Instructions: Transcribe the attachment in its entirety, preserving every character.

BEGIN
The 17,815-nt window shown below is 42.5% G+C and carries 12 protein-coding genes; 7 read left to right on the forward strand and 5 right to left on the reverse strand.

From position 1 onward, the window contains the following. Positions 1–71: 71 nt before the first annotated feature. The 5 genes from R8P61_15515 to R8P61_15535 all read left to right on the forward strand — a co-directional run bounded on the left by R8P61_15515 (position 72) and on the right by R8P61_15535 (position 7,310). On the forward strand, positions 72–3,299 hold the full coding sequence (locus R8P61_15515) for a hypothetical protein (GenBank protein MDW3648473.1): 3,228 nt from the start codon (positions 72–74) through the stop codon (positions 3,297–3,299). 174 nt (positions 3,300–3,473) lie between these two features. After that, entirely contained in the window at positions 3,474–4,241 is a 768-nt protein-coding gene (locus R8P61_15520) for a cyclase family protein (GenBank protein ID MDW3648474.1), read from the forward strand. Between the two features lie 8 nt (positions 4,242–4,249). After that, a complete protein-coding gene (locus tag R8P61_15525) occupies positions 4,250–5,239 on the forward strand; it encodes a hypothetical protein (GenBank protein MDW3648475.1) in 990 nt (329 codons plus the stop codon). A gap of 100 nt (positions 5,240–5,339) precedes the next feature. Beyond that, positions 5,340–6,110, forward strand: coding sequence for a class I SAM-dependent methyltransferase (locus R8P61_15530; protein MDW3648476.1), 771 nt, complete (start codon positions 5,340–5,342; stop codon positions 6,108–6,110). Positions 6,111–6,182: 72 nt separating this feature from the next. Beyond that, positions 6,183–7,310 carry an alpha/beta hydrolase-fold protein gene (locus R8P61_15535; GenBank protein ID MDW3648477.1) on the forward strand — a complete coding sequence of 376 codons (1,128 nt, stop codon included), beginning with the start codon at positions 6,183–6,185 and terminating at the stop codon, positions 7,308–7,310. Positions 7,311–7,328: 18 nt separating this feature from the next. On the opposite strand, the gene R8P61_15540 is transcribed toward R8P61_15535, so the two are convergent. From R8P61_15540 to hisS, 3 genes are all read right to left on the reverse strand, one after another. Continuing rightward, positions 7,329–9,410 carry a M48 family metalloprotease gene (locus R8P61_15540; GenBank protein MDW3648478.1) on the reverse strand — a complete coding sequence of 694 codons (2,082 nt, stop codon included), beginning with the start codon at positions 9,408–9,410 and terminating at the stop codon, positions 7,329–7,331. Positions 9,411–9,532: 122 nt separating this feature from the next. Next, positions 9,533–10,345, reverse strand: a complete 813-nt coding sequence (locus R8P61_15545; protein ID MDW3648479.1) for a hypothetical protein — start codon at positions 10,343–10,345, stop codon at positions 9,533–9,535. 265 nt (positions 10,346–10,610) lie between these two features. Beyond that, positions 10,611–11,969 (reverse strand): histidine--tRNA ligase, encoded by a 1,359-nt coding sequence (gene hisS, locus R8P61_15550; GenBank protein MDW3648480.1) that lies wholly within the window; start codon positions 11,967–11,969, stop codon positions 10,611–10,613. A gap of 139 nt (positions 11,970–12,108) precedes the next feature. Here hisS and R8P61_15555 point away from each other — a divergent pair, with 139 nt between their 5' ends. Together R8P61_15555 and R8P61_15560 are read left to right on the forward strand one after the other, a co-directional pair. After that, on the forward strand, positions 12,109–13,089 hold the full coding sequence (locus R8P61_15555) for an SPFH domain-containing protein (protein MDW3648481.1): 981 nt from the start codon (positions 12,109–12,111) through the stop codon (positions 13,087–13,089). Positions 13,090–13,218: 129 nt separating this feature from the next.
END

The 17,815-nt window shown below is 42.5% G+C and carries 12 protein-coding genes; 7 read left to right on the forward strand and 5 right to left on the reverse strand.

From position 1 onward, the window contains the following. Positions 1–71: 71 nt before the first annotated feature. The 5 genes from R8P61_15515 to R8P61_15535 all read left to right on the forward strand — a co-directional run bounded on the left by R8P61_15515 (position 72) and on the right by R8P61_15535 (position 7,310). On the forward strand, positions 72–3,299 hold the full coding sequence (locus R8P61_15515) for a hypothetical protein (GenBank protein MDW3648473.1): 3,228 nt from the start codon (positions 72–74) through the stop codon (positions 3,297–3,299). 174 nt (positions 3,300–3,473) lie between these two features. After that, entirely contained in the window at positions 3,474–4,241 is a 768-nt protein-coding gene (locus R8P61_15520) for a cyclase family protein (GenBank protein ID MDW3648474.1), read from the forward strand. Between the two features lie 8 nt (positions 4,242–4,249). After that, a complete protein-coding gene (locus tag R8P61_15525) occupies positions 4,250–5,239 on the forward strand; it encodes a hypothetical protein (GenBank protein MDW3648475.1) in 990 nt (329 codons plus the stop codon). A gap of 100 nt (positions 5,240–5,339) precedes the next feature. Beyond that, positions 5,340–6,110, forward strand: coding sequence for a class I SAM-dependent methyltransferase (locus R8P61_15530; protein MDW3648476.1), 771 nt, complete (start codon positions 5,340–5,342; stop codon positions 6,108–6,110). Positions 6,111–6,182: 72 nt separating this feature from the next. Beyond that, positions 6,183–7,310 carry an alpha/beta hydrolase-fold protein gene (locus R8P61_15535; GenBank protein ID MDW3648477.1) on the forward strand — a complete coding sequence of 376 codons (1,128 nt, stop codon included), beginning with the start codon at positions 6,183–6,185 and terminating at the stop codon, positions 7,308–7,310. Positions 7,311–7,328: 18 nt separating this feature from the next. On the opposite strand, the gene R8P61_15540 is transcribed toward R8P61_15535, so the two are convergent. From R8P61_15540 to hisS, 3 genes are all read right to left on the reverse strand, one after another. Continuing rightward, positions 7,329–9,410 carry a M48 family metalloprotease gene (locus R8P61_15540; GenBank protein MDW3648478.1) on the reverse strand — a complete coding sequence of 694 codons (2,082 nt, stop codon included), beginning with the start codon at positions 9,408–9,410 and terminating at the stop codon, positions 7,329–7,331. Positions 9,411–9,532: 122 nt separating this feature from the next. Next, positions 9,533–10,345, reverse strand: a complete 813-nt coding sequence (locus R8P61_15545; protein ID MDW3648479.1) for a hypothetical protein — start codon at positions 10,343–10,345, stop codon at positions 9,533–9,535. 265 nt (positions 10,346–10,610) lie between these two features. Beyond that, positions 10,611–11,969 (reverse strand): histidine--tRNA ligase, encoded by a 1,359-nt coding sequence (gene hisS, locus R8P61_15550; GenBank protein MDW3648480.1) that lies wholly within the window; start codon positions 11,967–11,969, stop codon positions 10,611–10,613. A gap of 139 nt (positions 11,970–12,108) precedes the next feature. Here hisS and R8P61_15555 point away from each other — a divergent pair, with 139 nt between their 5' ends. Together R8P61_15555 and R8P61_15560 are read left to right on the forward strand one after the other, a co-directional pair. After that, on the forward strand, positions 12,109–13,089 hold the full coding sequence (locus R8P61_15555) for an SPFH domain-containing protein (protein MDW3648481.1): 981 nt from the start codon (positions 12,109–12,111) through the stop codon (positions 13,087–13,089). Positions 13,090–13,218: 129 nt separating this feature from the next.